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Spotlight on TECwomen: Hannah Rowe, Co-Founder and Director at Rowe IT

What is your Name?

Hannah Rowe

What do you do?

Founder and Director at Rowe IT

Can you tell us a bit more about yourself?

I am an ordinary woman who could never have predicted her journey through life. Like everyone else, I have my struggles, especially with mental health but I love my life. Having a purpose, friends, and family have been my key to happiness. Everyone needs to feel like their lives matter, and that they make a difference. When I am dead I am not bothered about memorials or being remembered. What matters to me is the impact I have now and the people I have around me. Those are my drivers and they get me up in the morning, alongside walking and wild swimming.

What was your favourite subject at school?

I cannot remember particularly enjoying any one subject. I was a pretty average student. I never felt a calling towards any particular area although I did love Archaeology. I joined the Royal Navy after doing a Law Degree and it was the best thing I did. It gave me friendships and memories which still shine like they happened yesterday. It also gave me a sense of achievement which is important in anything you do. The Armed Forces offer many opportunities. But remember, a career chosen now does not have to last for life. It is just one path on your journey.

What do you do in your role at the moment? What does your day to day work look like?

I am the Director for Internal Ops. This covers everything from People, Culture, Social Values, Governance (including information and cyber security) to Business Strategy and Marketing. I am currently focusing on the organisational structure and functions and making Rowe Net Zero by 2030. No day is the same and I constantly face challenges and opportunities for improvement which I love (most of the time!).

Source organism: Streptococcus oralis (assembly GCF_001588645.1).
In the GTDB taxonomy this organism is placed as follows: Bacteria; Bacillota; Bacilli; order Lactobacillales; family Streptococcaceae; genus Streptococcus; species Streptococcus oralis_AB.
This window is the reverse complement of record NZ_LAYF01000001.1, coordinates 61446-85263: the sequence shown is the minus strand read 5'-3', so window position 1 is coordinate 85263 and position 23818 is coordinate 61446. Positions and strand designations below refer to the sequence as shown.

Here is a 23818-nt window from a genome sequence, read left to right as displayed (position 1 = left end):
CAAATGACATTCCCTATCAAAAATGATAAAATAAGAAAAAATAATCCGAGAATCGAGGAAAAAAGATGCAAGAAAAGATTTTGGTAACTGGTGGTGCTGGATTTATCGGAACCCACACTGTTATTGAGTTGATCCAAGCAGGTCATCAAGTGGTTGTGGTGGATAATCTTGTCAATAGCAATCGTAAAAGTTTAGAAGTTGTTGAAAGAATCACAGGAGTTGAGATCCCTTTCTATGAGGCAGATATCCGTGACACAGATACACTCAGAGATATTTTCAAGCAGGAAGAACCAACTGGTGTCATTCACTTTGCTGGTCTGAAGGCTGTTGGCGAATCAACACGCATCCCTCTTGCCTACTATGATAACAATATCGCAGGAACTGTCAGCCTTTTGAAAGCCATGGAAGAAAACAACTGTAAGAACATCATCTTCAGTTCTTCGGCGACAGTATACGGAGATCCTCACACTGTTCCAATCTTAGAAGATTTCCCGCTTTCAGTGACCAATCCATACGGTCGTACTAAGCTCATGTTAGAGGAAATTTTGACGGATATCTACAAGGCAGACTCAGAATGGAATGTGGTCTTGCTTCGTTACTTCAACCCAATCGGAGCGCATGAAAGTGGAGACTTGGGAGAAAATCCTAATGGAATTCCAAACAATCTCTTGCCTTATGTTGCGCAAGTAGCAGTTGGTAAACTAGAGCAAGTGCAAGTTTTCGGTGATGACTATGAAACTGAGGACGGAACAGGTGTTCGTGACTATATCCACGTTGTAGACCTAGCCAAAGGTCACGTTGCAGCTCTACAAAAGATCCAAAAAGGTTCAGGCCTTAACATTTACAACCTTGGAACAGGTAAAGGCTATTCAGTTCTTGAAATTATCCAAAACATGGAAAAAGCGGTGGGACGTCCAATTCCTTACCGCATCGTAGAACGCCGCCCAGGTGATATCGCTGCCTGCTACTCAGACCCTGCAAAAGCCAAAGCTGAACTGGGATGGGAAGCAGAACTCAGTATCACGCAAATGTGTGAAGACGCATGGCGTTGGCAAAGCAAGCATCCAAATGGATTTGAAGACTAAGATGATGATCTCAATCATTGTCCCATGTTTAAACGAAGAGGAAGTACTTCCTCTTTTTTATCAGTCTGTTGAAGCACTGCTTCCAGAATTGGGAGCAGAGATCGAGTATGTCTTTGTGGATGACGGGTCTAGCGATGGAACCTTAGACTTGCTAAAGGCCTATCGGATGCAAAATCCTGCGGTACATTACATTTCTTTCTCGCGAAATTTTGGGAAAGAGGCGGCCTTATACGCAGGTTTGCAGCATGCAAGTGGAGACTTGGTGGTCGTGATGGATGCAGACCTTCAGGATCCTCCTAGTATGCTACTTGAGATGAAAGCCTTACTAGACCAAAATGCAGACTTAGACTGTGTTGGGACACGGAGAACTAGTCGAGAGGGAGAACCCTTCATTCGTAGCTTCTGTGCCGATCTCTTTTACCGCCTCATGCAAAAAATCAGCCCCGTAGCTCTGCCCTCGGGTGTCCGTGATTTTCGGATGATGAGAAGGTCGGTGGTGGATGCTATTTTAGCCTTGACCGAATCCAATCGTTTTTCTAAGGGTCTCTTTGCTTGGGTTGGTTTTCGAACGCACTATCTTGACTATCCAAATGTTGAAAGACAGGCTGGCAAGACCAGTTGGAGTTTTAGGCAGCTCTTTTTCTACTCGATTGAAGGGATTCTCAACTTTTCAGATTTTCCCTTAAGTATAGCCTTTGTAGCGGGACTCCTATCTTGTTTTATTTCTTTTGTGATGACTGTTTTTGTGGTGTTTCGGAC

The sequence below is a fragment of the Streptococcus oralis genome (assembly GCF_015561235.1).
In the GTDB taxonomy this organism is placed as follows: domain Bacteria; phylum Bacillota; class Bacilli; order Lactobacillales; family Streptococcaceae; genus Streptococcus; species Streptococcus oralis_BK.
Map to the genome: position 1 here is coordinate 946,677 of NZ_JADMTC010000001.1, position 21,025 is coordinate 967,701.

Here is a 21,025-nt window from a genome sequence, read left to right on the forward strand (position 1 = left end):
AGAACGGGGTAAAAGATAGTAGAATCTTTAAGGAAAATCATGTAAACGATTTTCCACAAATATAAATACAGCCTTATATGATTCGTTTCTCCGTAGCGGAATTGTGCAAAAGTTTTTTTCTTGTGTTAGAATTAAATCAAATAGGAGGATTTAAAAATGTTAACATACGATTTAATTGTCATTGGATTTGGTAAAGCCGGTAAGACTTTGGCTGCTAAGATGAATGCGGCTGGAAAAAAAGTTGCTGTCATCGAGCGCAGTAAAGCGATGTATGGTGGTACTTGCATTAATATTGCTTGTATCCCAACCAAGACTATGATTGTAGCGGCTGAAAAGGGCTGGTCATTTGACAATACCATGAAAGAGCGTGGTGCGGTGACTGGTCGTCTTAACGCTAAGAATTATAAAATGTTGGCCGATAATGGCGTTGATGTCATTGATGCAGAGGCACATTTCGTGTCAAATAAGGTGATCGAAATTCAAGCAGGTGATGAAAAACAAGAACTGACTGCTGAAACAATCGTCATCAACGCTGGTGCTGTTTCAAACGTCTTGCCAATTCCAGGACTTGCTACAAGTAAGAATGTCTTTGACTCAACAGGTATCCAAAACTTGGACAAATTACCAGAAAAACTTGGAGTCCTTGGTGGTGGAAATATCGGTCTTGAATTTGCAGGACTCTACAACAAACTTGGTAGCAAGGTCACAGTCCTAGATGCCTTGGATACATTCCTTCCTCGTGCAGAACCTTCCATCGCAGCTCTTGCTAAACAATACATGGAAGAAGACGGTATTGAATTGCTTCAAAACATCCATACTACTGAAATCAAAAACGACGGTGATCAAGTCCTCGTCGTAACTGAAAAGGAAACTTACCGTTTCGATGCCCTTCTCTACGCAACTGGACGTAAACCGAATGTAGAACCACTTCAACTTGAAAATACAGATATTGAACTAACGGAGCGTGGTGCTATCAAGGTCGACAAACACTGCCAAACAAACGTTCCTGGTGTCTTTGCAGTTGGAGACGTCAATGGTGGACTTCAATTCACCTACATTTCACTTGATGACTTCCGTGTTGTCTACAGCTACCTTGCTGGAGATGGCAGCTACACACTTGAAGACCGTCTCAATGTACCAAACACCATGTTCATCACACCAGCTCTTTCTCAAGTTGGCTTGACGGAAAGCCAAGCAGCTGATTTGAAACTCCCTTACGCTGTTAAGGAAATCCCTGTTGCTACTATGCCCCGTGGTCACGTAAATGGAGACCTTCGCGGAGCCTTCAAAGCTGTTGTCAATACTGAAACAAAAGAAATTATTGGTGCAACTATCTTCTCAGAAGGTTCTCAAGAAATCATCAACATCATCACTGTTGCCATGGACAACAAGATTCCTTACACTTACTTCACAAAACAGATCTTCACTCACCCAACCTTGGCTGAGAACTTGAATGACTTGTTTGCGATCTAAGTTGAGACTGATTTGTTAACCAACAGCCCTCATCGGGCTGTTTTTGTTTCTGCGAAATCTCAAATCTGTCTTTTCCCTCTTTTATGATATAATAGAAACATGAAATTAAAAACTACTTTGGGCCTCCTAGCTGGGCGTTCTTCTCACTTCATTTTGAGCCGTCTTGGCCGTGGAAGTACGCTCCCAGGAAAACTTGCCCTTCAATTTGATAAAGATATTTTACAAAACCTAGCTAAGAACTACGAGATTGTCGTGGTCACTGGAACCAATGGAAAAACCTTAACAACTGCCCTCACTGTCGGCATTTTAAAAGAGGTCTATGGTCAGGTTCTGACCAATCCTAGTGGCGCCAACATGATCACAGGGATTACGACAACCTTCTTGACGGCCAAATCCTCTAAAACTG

What is your favourite thing about your job?

Two things, people and pushing my boundaries. We are a culture-driven company that underpins everything we do. Everyone in the company is an individual and needs to be given the opportunity to be their best version. Making that happen is important to me and it is something we are constantly trying to improve. It pushes me to be better and to keep learning even when I think it is impossible. As a Director, I cannot simply walk away. I have to find solutions and I relish that.

How did you get into the job your are doing now? What did you do to get started?

Paul and I are co-founders of Rowe. The last six years has seen unprecedented growth in the company. My role has been instrumental alongside others in the team. I have developed in confidence alongside the business. I never thought I would ever be part of a software development company but I am so glad I am. Software developers are intelligent, fabulous, inspiring people and I learn something every day with them.

Have you faced any challenges along the way and how did you overcome them?

I have had to really stretch my growth mindset to develop and learn in new areas; cyber and information security and software development in particular. I do not have an overly logical mind and I placed mental barriers against learning skills in this area. Dogged determination and a lot of chocolate got me through this. It taught me that we can do anything but it may not be what you were meant to do. Whether you live for work or work to live, find something you enjoy and do it. Never let anyone limit you because of social stereotypes. Be weird, be wonderful, be yourself.

What advice would you give to young girls?

It can take time to really know who or what you are. Try and enjoy the journey. Make mistakes and never be ashamed of anything about you. Celebrate yourself and all your female friends. Women are stronger when we build each other up. You are amazing.

Anything else you would like to add?

It is a hard time to be a woman. We have still to reach true equality and equity. Sadly I think we are generations away from that. It is important that every women looks after and creates opportunities for others. We need to bring around societal change and only we can do that.


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